Showing You The Signs.

Last Friday was National ASL Day, a day to celebrate American Sign Language, and I had this post all set to go, but life is flying by at lightning speed here.  We’re moving forward with so many medical appointments for Gigi (her hearing aids arrive in 48 hours!), getting her heart check, and doing all our one year checks on Tess’s heart.  So far, it’s all going really well.  I am so grateful for that.

We celebrate American Sign Language (ASL) in our house every day though.  For Gigi, it opened up her world completely.  Imagine, just for one moment, not being able to hear, and never being taught a way to express your wants, needs, hopes and fears.  This is what our little girl faced during the first 3.5 years of her life.  In some parts of the United States, this is considered abuse.  It should be everywhere.  Giving a child zero access to language is unacceptable.

The easiest language for Gigi to access is ASL.  She started using it before we even left China.  15 weeks later, she understands 100% of what we sign to her when we phrase it age appropriately.  Her vocabulary is increasing daily.  We love watching this miracle unfold.

I get quite a few questions about ASL, about whether or not it’s okay for Gigi to be using it if we’re planning to “teach her English”, because this might “confuse” her.  I get asked if this is a stepping-stone to her learning to speak.  I get asked when we will get her hearing aids, or a Cochlear Implant, so that she can hear us.  I get asked if she is diagnosed with a learning disability, is cognitively delayed, and even once, if she is “retarded.”

It is our goal for Gigi to be bilingual, to use ASL and to read English fluently.  This won’t “confuse” her, the way it doesn’t “confuse” a child who speaks English at school but Spanish at home.

ASL isn’t a stepping-stone to anything.  It is a language all on its own.

Being deaf doesn’t automatically come with learning disabilities.  It doesn’t necessarily mean a child is cognitively delayed.  Use of the word ‘retarded’ is absolutely unacceptable.  It is antiquated and makes the user sound incredibly ignorant.

We encourage anyone and everyone we come into contact with to learn a little bit of ASL.  Whether it’s to interact with Gigi or not, ASL is beautiful, has a rich history and there many benefits to learning it.

If you’re interested in learning ASL, I’m going to post our own little FullPlateFamily Guide to Resources For Learning ASL right here.  I’m also going to include some interesting resources for learning about the history of ASL and some important info about Deaf culture, a culture we are proud Gigi is a part of.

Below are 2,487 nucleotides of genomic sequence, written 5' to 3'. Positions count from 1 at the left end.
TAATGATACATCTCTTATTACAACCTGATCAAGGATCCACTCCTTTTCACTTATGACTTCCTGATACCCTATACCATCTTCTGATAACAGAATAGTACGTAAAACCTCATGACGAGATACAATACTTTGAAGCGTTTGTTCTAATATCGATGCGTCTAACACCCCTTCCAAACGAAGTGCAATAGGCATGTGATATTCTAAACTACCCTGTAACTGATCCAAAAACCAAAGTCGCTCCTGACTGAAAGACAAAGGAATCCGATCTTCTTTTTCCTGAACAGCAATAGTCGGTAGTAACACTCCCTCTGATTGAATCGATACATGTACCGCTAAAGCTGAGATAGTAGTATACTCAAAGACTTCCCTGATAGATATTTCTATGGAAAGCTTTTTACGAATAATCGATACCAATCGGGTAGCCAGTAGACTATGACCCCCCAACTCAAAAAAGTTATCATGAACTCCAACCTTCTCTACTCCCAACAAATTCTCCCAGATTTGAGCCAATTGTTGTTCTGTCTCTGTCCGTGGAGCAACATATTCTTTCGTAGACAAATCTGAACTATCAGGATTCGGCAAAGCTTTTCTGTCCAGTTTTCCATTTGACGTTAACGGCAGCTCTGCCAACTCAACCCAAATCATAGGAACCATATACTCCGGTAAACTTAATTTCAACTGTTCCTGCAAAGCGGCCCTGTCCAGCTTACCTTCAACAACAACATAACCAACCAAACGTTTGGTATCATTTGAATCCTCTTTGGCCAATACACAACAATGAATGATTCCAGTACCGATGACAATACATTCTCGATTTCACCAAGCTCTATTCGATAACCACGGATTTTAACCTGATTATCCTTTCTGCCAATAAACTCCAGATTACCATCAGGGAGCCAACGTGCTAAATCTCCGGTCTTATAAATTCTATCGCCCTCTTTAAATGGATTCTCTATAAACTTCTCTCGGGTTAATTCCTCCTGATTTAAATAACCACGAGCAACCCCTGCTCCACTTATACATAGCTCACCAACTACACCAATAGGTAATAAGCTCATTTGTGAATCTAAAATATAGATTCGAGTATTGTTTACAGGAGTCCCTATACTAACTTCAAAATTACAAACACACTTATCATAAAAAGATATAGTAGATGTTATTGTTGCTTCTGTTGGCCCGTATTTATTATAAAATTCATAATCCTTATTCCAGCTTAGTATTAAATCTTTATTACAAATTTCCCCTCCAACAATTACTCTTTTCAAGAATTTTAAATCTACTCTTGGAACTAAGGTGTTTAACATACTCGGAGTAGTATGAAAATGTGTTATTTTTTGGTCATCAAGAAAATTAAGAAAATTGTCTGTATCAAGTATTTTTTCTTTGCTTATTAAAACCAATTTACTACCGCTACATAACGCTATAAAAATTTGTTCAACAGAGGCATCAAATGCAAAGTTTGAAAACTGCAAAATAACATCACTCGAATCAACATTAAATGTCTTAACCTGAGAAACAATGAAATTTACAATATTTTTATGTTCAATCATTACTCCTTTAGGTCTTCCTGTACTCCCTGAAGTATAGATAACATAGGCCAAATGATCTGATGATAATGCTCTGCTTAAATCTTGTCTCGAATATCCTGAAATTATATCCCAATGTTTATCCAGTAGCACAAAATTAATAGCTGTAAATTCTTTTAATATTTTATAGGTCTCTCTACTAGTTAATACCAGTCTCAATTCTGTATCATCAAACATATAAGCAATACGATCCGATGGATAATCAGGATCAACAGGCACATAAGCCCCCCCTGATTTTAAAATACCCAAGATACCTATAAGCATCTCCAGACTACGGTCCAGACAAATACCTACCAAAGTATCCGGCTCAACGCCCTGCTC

This Ted Talk about the beauty of ASL is amazing, and it’s a great place to start if you’re interested in the history and culture of ASL.

If you have a preschool crowd and you’re looking for a jumping off point for all of you to learn, I love Signing Time.  Lots of local libraries have copies of the DVDs.  No need to shell out big money.

ASL Nook has some great kid friendly videos too!

Gigi uses this app on her iPad mini quite a bit.  As the story is told, it signs to her as well.  It’s a great bilingual introduction to ASL.

If you’re an adult and looking for a reputable online resource to learn ASL, both ASL 1 and 2 are available here.

Before Gigi joined our family, I took live ASL 1 and 2 at our local community college.  Be sure to check there if you’re looking for the classroom experience.  There are some questions you should ask before investing money in these types of classes.  If the class is taught by a deaf instructor, this is awesome, and will make for a great experience.  The very next best thing is if the instructor is a child of a deaf adult (CODA) or sibling of a deaf adult (SODA).  Other people are perfectly capable of teaching, but part of taking these courses involves understanding deaf culture.  The best way to do this is from those who lived it.

Once you’ve taken some introductory coursework, there are some great ways to chat for practice. I love using Glide.  Want to chat with me?  Email me and we can video message back and forth.  Here’s an explanation of how video messaging enables the deaf community to ASL text. 

This Facebook group has some great videos about deaf culture and ASL pop culture videos.  This group will teach you everything from the sign for ‘Donald Trump’ to gestures and body language.

You can also check out our YouTube channel.  Our kids will be posting videos of themselves signing all the phrases they find so helpful in communication.

–FullPlateMom, who would love it if more people could communicate with her sweet girl.

One Comment Add yours

  1. Kimberly Schildbach says:

    Thank you for all these resources!

    Like

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